KINGDOM OF THE PLANET OF THE APES movie poster | ©2024 20th Century Studios

KINGDOM OF THE PLANET OF THE APES movie poster | ©2024 20th Century Studios

Rating: PG-13
Stars: Owen Teale, Freya Allan, Peter Macon, Kevin Durand, Lydia Peckham, Travis Jeffery, William H. Macy, Neil Sandilands
Writer: Josh Friedman, based on characters created by Rick Jaffa & Amanda Silver
Director: Wes Ball
Distributor: 20th Century Studios
Release Date: May 10, 2024

It’s not necessary to be familiar with any of the previous PLANET OF THE APES films to engage with the new KINGDOM OF THE PLANET OF THE APES. However, here’s some context.

Fans of the original 1968 PLANET OF THE APES, based on Pierre Boulle’s novel, will thrill to certain callbacks in KINGDOM to that source. That film gave rise to BENEATH THE PLANET OF THE APES (1970), ESCAPE FROM THE PLANET OF THE APES (1971), CONQUEST OF THE PLANET OF THE APES (1972), and BATTLE FOR THE PLANET OF THE APES (1973). Unlike most movie sequels of that era, these were serialized, with events in each installment laying the groundwork for the next.

After a 2001 remake of PLANET didn’t do well, the franchise lay dormant for a decade. Then, in 2011, RISE OF THE PLANET OF THE APES, which in some ways was a remake of CONQUEST, was released. This was written by Rick Jaffa & Amanda Silver, who are both producers on KINGDOM. RISE was followed by 2014’s DAWN OF THE PLANET OF THE APES, a quasi-remake of BATTLE; this was also scripted by Jaffa & Silver. The story of RISE and DAWN’s main character, the chimpanzee Caesar (the spectacular Andy Serkis), came to a conclusion in WAR FOR THE PLANET OF THE APES (2017). While WAR continued the narrative of its immediate predecessors, it was not a remake. Instead, it broke new narrative ground as it continued to chronicle the rise of an ape civilization as humans descend into feral muteness, thanks to the spread of a lab-created virus.

KINGDOM OF THE PLANET OF THE APES begins with Caesar’s funeral. An onscreen title informs us that what comes next is “many generations later.” We are introduced to young chimpanzee Noa (Owen Teale) and his best friends Soona (Lydia Peckham) and Anaya (Travis Jeffery) as they embark on a rite of passage.

We see that Noa’s village makes sense in ape terms, with vertical, plant-covered structures and dwellings ideal for a species that is comfortable with climbing. We also see that most of the structures are layered around the remains of human-made towers, though the apes have no idea that humans have ever been anything other than food-stealing animals.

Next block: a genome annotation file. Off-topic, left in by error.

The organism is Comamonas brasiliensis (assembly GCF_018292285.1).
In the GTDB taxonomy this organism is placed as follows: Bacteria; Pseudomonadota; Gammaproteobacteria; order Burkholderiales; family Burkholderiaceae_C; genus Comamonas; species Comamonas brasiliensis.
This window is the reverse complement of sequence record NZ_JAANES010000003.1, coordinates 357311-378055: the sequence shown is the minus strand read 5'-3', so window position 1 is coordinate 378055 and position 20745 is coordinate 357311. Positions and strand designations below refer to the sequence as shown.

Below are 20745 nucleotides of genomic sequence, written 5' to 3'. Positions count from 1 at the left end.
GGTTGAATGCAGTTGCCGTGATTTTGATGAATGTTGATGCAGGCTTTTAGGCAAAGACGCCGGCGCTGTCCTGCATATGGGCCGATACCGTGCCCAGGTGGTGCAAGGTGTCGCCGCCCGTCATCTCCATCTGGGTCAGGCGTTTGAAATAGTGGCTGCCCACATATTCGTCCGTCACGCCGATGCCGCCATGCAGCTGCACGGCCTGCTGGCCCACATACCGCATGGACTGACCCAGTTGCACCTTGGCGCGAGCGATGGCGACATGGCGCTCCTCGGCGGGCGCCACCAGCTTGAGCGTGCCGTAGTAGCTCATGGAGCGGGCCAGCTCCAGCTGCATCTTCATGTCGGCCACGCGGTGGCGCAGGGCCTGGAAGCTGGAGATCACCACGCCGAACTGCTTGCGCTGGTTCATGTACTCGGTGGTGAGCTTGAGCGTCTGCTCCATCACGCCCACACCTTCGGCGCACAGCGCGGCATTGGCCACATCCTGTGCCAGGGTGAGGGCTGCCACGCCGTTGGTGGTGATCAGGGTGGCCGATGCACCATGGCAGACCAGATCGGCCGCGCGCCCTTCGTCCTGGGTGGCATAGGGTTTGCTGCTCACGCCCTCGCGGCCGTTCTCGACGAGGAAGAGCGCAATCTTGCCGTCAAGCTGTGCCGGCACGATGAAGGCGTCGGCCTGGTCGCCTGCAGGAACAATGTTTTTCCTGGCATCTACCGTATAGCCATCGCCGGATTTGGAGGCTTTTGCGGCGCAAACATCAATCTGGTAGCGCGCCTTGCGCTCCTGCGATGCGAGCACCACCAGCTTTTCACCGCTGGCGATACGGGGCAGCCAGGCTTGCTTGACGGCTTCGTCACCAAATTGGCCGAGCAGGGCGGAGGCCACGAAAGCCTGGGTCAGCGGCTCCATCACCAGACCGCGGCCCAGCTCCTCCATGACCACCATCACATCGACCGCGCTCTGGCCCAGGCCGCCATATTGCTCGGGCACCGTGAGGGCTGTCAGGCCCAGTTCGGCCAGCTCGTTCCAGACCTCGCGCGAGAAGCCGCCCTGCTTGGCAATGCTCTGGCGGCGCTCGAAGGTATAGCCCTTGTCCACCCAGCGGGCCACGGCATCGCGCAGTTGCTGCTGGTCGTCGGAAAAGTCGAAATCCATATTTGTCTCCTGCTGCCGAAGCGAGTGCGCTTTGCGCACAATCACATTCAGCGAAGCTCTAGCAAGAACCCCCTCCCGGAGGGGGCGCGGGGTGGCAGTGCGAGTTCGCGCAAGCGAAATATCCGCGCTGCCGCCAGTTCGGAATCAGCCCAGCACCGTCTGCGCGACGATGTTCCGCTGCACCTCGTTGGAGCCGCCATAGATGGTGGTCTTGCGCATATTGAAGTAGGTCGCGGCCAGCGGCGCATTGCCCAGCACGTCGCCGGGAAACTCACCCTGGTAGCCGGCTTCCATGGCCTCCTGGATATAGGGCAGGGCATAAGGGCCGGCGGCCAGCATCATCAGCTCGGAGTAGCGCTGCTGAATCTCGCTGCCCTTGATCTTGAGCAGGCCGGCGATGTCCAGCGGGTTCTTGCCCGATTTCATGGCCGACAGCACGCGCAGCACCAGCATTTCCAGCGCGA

The apes communicate in a combination of spoken word, sign language, and old-fashioned simian hoots. Noa’s community is insular and largely incurious about both the past and the outside world, though everyone gets along without any sort of law enforcement.

It is perhaps best to go no further in the plot description, beyond noting that Noa soon must go on a quest. Directed by Wes Ball from a screenplay by Josh Friedman, based on characters created by Rick Jaffa & Amanda Silver, KINGDOM has pleasures that include discovering each new twist and complication as it arrives. This is science fiction in its truest sense: a story that is based on a variety of scientific possibilities (however improbable). It’s also a classic grand adventure in sweep and scope.

The motion-capture performances of Teale and his colleagues, especially Peter Macon and Kevin Durand, are nuanced, powerful, and as easy to appreciate as those of live-action actors. All uncanny valley problems with eyes have been conquered, so that facial expressions convey every conceivable emotion.

The production design by Daniel T. Dorrance is beautiful and ingenious, showing us the repurposing of many locations so we can see what they were, what they have become, and infer the transition process. At key moments, John Paesano’s score pays spine-chilling homage to Jerry Goldsmith’s Oscar-nominated music for the 1968 film.

Like almost all PLANET OF THE APES films, KINGDOM mixes character development with metaphors about religion, the obtaining and maintenance of power, social and political interactions with others both like and unlike oneself, and much more.

Here, one comes away with perhaps more questions than usual about what the filmmakers intend to say. Still, KINGDOM OF THE PLANET OF THE APES has more than enough of the original PLANET OF THE APES essence to cheer longtime fans, while succeeding with merits of its own.

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